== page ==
Why Do We Scapegoat Women for Men’s Bad Behavior?

Opinions expressed here are the author’s own. Ms. is published by Feminist Majority Foundation, a 501(c)3 organization, and does not endorse candidates.

Kamala Harris is sending a simple message to corporations: “Pay women fairly or pay the price.” Her new plan to combat the gender wage gap is a beacon for change in a society that blames women.

(Global Justice Center)

Harvard tells us to spend more time at the bargaining table. Sheryl Sandberg told us to “lean in.” Sound familiar? To women, it might.

When a woman is raped or assaulted, our society tends to ask the wrong questions. How could her behavior have been different? How could she have modified her actions and her thinking to change the outcome and prevent the assault. What was she wearing? Was she drinking? Did she know the kind of place she was going to? How well did she know the people she was with?

There are no answers to any of these questions would put survivors at fault for their own sexual assault. The logic here is absurd—did she know she was in a bar where guys pick up women and then rape them?—and the message is even more frustrating—that guys rape and women should get used to it.

When a bank is robbed, we don’t blame victims for going inside with money in their wallets and tempting the perpetrators. When a person is mugged, we don’t tell them that they didn’t fight back correctly or hold onto their purse tightly enough. When kids are bullied at school, we don’t blame them for being weaker than their opponents, or unable to fight back against other kids. We also typically do not call these victims liars, persecute them for coming forward or accuse them of only wanting attention. 

We reserve our victim-blaming for women. And we mistakenly take the same victim-blaming approach to gender-based workplace discrimination.

We’ve heard it before: Women aren’t as good at negotiating. They lack preparation and skill. If they want better pay, they should change their behavior. If they changed their behavior, they’d see different results.

It’s a message embedded in inspirational TED Talks and a host of well-intentioned publications. Everyone seems to be offering women advice on how to change their behavior, attitudes and thinking in order to make equal pay. Negotiate harder. Don’t look desperate. Know your worth.

But women aren’t writing their own checks. They aren’t hiring themselves and deciding to pay themselves less than a man, nor are they undervaluing their own merits, work and degrees. Companies are doing that. Why are the women suffering because of it also tasked with cleaning up the mess?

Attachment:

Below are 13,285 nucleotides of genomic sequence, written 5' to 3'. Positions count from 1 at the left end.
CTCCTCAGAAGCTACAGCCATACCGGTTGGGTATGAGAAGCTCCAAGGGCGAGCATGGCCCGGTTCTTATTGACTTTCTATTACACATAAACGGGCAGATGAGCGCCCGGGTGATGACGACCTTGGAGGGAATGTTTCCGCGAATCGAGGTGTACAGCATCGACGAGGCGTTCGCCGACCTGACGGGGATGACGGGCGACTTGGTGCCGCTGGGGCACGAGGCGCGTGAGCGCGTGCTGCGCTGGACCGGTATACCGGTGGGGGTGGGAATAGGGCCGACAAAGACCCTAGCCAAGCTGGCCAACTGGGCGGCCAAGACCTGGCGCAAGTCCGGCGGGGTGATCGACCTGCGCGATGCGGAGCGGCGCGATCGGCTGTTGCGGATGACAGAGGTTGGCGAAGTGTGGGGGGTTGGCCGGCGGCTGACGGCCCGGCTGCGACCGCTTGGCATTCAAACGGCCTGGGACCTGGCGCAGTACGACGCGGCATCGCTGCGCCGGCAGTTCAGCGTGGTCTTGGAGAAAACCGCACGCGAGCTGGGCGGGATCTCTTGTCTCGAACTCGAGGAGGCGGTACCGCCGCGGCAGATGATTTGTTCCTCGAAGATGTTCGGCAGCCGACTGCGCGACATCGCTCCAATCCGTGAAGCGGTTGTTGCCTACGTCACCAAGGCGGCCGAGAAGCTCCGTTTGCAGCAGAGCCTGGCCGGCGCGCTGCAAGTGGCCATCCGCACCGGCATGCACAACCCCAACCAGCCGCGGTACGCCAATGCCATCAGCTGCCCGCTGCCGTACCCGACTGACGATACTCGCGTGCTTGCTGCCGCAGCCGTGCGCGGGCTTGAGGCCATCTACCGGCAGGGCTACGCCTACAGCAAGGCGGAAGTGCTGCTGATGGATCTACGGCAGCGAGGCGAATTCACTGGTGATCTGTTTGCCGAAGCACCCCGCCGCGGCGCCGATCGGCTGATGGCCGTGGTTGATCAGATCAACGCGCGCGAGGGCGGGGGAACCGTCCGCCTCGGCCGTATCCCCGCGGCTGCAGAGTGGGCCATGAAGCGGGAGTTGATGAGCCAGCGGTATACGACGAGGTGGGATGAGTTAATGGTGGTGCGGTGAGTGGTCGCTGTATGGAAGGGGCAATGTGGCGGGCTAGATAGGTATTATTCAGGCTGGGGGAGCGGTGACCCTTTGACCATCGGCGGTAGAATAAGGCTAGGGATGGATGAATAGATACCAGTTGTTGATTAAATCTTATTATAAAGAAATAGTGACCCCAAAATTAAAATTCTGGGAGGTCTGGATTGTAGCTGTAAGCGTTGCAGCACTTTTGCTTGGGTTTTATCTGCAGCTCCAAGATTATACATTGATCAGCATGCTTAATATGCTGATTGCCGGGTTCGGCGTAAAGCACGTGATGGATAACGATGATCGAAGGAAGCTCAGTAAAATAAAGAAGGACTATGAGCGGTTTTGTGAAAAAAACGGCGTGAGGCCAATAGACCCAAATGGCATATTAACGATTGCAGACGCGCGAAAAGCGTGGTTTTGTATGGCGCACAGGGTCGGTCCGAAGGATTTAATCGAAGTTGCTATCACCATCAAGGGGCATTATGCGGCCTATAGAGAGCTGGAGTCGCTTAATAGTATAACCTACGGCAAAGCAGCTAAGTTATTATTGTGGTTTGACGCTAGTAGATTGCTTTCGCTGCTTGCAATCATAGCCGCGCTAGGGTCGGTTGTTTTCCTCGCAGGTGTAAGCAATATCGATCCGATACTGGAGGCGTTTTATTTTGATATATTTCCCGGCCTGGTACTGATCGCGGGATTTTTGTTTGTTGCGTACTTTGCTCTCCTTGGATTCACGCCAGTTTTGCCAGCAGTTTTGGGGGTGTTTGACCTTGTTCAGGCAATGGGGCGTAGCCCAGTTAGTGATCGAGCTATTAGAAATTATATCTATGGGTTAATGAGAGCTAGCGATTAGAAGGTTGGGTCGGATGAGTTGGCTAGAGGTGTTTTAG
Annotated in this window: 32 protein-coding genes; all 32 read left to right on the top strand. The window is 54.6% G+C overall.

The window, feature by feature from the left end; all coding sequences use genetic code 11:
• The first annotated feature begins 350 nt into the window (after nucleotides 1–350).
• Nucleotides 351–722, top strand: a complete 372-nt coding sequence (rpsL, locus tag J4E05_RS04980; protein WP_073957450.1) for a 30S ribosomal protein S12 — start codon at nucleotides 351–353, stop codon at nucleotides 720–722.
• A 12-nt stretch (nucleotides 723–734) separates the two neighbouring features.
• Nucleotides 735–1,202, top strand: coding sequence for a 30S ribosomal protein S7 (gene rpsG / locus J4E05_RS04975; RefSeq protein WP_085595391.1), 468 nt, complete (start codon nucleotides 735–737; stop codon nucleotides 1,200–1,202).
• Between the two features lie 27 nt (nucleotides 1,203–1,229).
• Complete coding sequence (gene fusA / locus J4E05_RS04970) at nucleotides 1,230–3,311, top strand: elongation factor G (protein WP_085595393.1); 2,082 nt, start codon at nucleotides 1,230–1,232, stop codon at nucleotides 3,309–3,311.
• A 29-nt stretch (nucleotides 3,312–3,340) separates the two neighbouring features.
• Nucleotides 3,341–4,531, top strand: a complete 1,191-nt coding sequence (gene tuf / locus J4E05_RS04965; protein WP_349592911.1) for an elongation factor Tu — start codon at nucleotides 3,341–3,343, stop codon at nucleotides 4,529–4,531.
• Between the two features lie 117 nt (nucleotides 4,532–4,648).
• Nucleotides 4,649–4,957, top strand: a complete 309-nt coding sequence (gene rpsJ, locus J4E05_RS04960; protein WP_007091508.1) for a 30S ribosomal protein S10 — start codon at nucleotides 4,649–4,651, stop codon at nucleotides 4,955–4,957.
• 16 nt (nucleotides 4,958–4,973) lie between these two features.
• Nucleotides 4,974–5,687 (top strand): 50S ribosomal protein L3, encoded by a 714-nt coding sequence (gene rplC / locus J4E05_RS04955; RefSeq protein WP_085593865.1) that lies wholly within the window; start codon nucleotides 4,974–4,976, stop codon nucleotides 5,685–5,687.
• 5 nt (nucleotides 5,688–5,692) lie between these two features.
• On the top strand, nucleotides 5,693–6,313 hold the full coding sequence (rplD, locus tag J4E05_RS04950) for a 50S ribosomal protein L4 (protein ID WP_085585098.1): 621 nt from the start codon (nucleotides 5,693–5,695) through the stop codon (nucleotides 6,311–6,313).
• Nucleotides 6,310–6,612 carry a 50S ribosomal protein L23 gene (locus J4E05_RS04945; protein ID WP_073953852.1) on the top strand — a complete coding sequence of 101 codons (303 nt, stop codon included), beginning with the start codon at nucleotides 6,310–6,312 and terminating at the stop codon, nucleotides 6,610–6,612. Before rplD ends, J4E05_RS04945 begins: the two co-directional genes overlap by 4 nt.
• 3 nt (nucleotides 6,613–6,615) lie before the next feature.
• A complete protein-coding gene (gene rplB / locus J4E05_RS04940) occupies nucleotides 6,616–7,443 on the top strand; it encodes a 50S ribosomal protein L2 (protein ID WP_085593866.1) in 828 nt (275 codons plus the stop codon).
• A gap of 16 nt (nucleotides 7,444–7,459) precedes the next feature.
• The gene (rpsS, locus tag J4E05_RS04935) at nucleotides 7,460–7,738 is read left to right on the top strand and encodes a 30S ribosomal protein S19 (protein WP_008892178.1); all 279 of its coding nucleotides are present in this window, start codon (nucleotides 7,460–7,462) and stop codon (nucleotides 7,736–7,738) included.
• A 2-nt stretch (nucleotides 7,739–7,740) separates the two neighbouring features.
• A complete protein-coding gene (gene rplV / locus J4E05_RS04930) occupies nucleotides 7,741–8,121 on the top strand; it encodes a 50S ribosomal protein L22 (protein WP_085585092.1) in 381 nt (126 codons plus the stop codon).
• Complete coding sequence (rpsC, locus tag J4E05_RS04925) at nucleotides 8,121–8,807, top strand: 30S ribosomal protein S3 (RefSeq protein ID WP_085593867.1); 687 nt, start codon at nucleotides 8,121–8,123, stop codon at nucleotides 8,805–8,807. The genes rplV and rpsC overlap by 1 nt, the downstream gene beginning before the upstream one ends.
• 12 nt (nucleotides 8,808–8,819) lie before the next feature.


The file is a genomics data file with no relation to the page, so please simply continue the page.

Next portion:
We need a different solution. That’s where Kamala Harris came in.

The presidential candidate wants to “shift the burden away from that working woman and instead onto that corporation to prove that they are paying people equally.” She’s proposing changing discrimination laws to ensure that women and men are paid equally for the same work, and holding companies accountable for it via strict fines from the government—one percent of daily profits for every one percent of the discriminatory wage gap within their ranks.

“There should be a consequence to the corporation if they are not paying people equally for equal work,” Harris declared. “Women deserve to be paid as much as men and they are not. This has not changed over decades. We are going to have to change the way we approach the issue.”

The same goes for rape and sexual violence—an issue that we’ve been raising hell about for decades, but which still impacts epidemic numbers of women. Survivors don’t cause sexual assault; rapists do. Instead of asking women whether they could have prevented their own trauma, predators should be held accountable for causing it.

If we want to end sexual assault and close the gender wage gap, we need to have the guts to hold the bad guys accountable. We need to stop blaming victims and start demanding accountability—from individuals and institutions alike that create and sustain inequality.


Casey Jahn is the author of Casey Jahn Blog. She founded Strongbellyrising.org, a community to support those struggling against gender discrimination in the workplace. She is the managing director for the Commercial Division of Nest Seekers International in Beverly Hills, and works and represents clients throughout Southern California. Find her on Twitter @caseyjbirdfly.